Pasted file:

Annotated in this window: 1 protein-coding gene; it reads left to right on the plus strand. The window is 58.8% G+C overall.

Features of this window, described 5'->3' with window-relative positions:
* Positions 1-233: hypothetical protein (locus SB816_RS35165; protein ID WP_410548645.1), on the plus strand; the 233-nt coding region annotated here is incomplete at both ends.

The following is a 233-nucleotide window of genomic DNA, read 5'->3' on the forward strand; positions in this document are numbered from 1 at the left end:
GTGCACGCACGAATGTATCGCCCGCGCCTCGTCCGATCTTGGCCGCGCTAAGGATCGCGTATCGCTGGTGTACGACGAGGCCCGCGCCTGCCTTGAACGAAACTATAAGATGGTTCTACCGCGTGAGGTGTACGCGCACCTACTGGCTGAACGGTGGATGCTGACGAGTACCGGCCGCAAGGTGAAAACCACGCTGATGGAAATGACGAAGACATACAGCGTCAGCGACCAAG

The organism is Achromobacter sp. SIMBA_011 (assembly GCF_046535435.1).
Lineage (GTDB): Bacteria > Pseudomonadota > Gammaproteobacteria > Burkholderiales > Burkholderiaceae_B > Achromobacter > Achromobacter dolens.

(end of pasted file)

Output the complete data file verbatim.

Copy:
Annotated in this window: 1 protein-coding gene; it reads left to right on the plus strand. The window is 58.8% G+C overall.

Features of this window, described 5'->3' with window-relative positions:
* Positions 1-233: hypothetical protein (locus SB816_RS35165; protein ID WP_410548645.1), on the plus strand; the 233-nt coding region annotated here is incomplete at both ends.

The following is a 233-nucleotide window of genomic DNA, read 5'->3' on the forward strand; positions in this document are numbered from 1 at the left end:
GTGCACGCACGAATGTATCGCCCGCGCCTCGTCCGATCTTGGCCGCGCTAAGGATCGCGTATCGCTGGTGTACGACGAGGCCCGCGCCTGCCTTGAACGAAACTATAAGATGGTTCTACCGCGTGAGGTGTACGCGCACCTACTGGCTGAACGGTGGATGCTGACGAGTACCGGCCGCAAGGTGAAAACCACGCTGATGGAAATGACGAAGACATACAGCGTCAGCGACCAAG

The organism is Achromobacter sp. SIMBA_011 (assembly GCF_046535435.1).
Lineage (GTDB): Bacteria > Pseudomonadota > Gammaproteobacteria > Burkholderiales > Burkholderiaceae_B > Achromobacter > Achromobacter dolens.